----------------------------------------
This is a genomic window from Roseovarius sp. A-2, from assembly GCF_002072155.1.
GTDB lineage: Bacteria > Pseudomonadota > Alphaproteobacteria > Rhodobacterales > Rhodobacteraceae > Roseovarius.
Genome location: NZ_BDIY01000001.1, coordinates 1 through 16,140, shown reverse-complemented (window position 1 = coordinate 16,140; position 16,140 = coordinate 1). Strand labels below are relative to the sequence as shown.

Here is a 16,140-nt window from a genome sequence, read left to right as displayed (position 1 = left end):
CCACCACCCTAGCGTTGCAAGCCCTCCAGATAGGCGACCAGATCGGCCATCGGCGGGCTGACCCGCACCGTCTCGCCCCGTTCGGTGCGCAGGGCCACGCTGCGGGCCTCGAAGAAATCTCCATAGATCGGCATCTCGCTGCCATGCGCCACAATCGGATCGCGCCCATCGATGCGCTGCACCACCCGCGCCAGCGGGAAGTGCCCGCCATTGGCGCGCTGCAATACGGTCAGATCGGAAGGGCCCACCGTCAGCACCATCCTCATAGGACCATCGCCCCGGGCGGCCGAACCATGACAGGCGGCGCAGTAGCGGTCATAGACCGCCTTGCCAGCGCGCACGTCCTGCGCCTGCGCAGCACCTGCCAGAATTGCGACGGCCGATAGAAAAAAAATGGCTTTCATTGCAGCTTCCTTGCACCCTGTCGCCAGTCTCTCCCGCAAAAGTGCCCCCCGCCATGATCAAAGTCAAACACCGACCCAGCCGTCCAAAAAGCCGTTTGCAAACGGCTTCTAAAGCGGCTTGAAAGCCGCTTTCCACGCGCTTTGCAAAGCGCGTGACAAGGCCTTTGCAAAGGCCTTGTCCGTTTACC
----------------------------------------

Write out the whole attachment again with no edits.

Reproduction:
This is a genomic window from Roseovarius sp. A-2, from assembly GCF_002072155.1.
GTDB lineage: Bacteria > Pseudomonadota > Alphaproteobacteria > Rhodobacterales > Rhodobacteraceae > Roseovarius.
Genome location: NZ_BDIY01000001.1, coordinates 1 through 16,140, shown reverse-complemented (window position 1 = coordinate 16,140; position 16,140 = coordinate 1). Strand labels below are relative to the sequence as shown.

Here is a 16,140-nt window from a genome sequence, read left to right as displayed (position 1 = left end):
CCACCACCCTAGCGTTGCAAGCCCTCCAGATAGGCGACCAGATCGGCCATCGGCGGGCTGACCCGCACCGTCTCGCCCCGTTCGGTGCGCAGGGCCACGCTGCGGGCCTCGAAGAAATCTCCATAGATCGGCATCTCGCTGCCATGCGCCACAATCGGATCGCGCCCATCGATGCGCTGCACCACCCGCGCCAGCGGGAAGTGCCCGCCATTGGCGCGCTGCAATACGGTCAGATCGGAAGGGCCCACCGTCAGCACCATCCTCATAGGACCATCGCCCCGGGCGGCCGAACCATGACAGGCGGCGCAGTAGCGGTCATAGACCGCCTTGCCAGCGCGCACGTCCTGCGCCTGCGCAGCACCTGCCAGAATTGCGACGGCCGATAGAAAAAAAATGGCTTTCATTGCAGCTTCCTTGCACCCTGTCGCCAGTCTCTCCCGCAAAAGTGCCCCCCGCCATGATCAAAGTCAAACACCGACCCAGCCGTCCAAAAAGCCGTTTGCAAACGGCTTCTAAAGCGGCTTGAAAGCCGCTTTCCACGCGCTTTGCAAAGCGCGTGACAAGGCCTTTGCAAAGGCCTTGTCCGTTTACC